Weedy is a term frequently used to describe fleabanes. Weedy plants are able to colonize open spaces and are tolerant of human activity. The website has a nice summary about these plants: ‘While the fleabanes (Erigeron spp.) are often dismissed as ‘weeds’ because of their ubiquitousness during the summer, they are actually rather attractive plants that are beneficial to many small insects that have important roles in the functioning of the ecological system. As pioneer species, fleabanes are also useful in providing early cover for exposed ground, thereby reducing soil erosion.’ Using fleabanes as a native plant addition to a garden increases that garden’s diversity and supports wildlife.

Image 2: Fly on flower

Image 2 illustrates one of our indigenous small native pollinators, a Syrphid fly on a fleabane flower. Fleabanes also provide nectar for a variety of butterflies and moths (Eastern Tailed-blue, Variegated fritillary, Eastern black swallowtail, Red admiral, Grey hairstreak, Peck’s skipper, Orange mint moth) and are a host plant for White-lined Sphinx moth.

During my struggle to identify the fleabanes in my yard, I have depended on the many sources for information listed at the end of this article. I found the descriptions and photographs on two websites in particular, and, to be helpful when identifying fleabane plants. Both websites describe the habitat, life cycle and faunal associations of fleabanes. The Master Gardeners of Northern Virginia ( also list the insects which utilize fleabanes. If you are not experienced identifying wildflowers, a good start can be made with the website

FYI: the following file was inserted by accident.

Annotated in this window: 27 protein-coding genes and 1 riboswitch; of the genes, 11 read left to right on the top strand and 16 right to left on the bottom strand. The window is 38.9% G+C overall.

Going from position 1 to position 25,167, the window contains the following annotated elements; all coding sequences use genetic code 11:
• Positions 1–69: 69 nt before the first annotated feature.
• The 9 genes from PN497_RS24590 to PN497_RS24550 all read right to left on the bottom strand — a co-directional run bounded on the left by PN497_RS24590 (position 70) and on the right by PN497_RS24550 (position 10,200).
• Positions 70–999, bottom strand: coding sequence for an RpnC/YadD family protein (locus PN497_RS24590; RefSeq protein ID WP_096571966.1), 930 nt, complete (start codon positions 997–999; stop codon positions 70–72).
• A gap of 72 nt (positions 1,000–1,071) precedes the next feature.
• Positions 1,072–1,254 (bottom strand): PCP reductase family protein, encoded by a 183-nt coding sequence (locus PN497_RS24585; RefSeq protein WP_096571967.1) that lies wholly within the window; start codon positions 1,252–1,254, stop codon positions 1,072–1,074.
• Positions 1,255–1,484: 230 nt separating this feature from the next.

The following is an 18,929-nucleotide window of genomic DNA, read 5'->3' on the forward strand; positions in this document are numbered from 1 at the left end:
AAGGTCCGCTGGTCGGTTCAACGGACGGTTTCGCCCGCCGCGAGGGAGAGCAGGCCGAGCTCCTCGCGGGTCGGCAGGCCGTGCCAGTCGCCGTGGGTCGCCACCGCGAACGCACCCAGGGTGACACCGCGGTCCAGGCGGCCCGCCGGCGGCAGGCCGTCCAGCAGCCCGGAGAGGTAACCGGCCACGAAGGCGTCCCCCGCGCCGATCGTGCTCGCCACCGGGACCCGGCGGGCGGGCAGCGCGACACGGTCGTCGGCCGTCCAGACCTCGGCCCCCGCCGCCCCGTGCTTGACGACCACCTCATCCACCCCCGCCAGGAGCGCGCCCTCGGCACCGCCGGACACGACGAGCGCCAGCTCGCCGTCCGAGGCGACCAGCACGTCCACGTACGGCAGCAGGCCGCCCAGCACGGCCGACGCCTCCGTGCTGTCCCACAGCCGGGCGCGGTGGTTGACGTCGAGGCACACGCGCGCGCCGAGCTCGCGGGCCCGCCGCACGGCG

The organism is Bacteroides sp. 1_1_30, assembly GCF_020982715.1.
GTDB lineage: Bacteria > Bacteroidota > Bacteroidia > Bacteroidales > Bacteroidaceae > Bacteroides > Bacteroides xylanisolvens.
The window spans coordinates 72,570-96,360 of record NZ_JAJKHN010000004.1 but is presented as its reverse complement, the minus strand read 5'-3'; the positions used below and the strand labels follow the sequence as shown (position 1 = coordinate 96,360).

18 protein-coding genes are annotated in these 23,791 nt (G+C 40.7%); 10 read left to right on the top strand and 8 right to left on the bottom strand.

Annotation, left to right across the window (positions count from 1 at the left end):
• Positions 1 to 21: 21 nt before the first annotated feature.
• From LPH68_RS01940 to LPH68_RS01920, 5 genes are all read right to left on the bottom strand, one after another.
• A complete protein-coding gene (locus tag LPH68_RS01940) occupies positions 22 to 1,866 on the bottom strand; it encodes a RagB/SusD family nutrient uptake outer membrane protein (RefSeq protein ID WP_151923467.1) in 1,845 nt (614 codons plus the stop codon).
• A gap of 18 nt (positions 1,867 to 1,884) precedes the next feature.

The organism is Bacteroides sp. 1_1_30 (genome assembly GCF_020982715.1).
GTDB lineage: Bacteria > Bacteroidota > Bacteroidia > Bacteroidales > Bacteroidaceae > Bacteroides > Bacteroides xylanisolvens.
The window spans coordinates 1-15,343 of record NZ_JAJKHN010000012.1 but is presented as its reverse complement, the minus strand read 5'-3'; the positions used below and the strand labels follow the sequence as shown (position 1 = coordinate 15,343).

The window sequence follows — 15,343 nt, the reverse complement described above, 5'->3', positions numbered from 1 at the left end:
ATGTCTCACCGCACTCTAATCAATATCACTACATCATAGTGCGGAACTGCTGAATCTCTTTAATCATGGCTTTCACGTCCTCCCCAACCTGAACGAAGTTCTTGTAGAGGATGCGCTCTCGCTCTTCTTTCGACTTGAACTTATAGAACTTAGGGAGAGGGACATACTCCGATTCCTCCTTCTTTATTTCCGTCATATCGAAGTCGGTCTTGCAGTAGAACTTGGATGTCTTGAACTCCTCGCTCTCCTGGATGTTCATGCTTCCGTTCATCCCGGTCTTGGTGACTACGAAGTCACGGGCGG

If you are growing fleabanes in your garden or have found these plants on the Eastern Shore, why not share a picture with us? Email to After reviewing fleabanes, let’s consider this weed a wildflower.

Image 3: Fleabane clump


I wish to thank fellow Extension Master Gardeners Cindy Holdren and Janet Rochester for their support and encouragement.


Cape May Plants. Asters & Fleabanes. Retrieved 12/05/2022, from Asters (

Lawn and turfgrass weeds: Annual or Daisy Fleabane. Posted 12/26/2022. Penn State Extension, Retrieved 01/09/2023, from Lawn and Turfgrass Weeds: Annual or Daisy Fleabane (

LRNow Nature Notes. (April 30, 2021). Mary Reid Barrow. Lynnhaven River Now. Retrieved 01/28/2023, from Lynnhaven Carpet, one of Virginia Beach’s claims to botanical fame – Lynnhaven River NOW

Illinois Wildflowers. Prairie Wildflowers of Illinois, Weedy Wildflowers of Illinois, Retrieved 01/28/2023, from , , .

University of California Agriculture & Natural Resources. Statewide Integrated Pest Management Program.Syrphids (Flower Flies, or Hover Flies) Retrieved 01/28/2022, from

Digital Atlas of the Virginia Flora. Browsing family Asteraceae. . Retrieved 01/28/2023, from http://Digital Atlas of the Virginia Flora | Erigeron annuus (L.) Pers. ,

http://Digital Atlas of the Virginia Flora | Erigeron philadelphicus L. var. philadelphicus ( ,

http://Digital Atlas of the Virginia Flora | Erigeron pulchellus Michx. var. pulchellus , http://Digital Atlas of the Virginia Flora | Erigeron vernus (L.) Torr. & Gray ,

https://Digital Atlas of the Virginia Flora | Erigeron strigosus Muhl. ex Willd. var. strigosus ,

http://Digital Atlas of the Virginia Flora | Erigeron quercifolius Lam.

Master Gardeners of Northern Virginia. Nectar and Host Plants for Selected Mid-Atlantic Butterflies and Moths. Retrieved 01/30/2023, from Nectar and Host Plants for Selected Mid-Atlantic Butterflies and Moths (

Annual Fleabane (Erigeron annuus) – retrieved 02/23/2024

Robin’s Plantain (Erigeron pulchellus) – retrieved 02/23/2024

Al Curry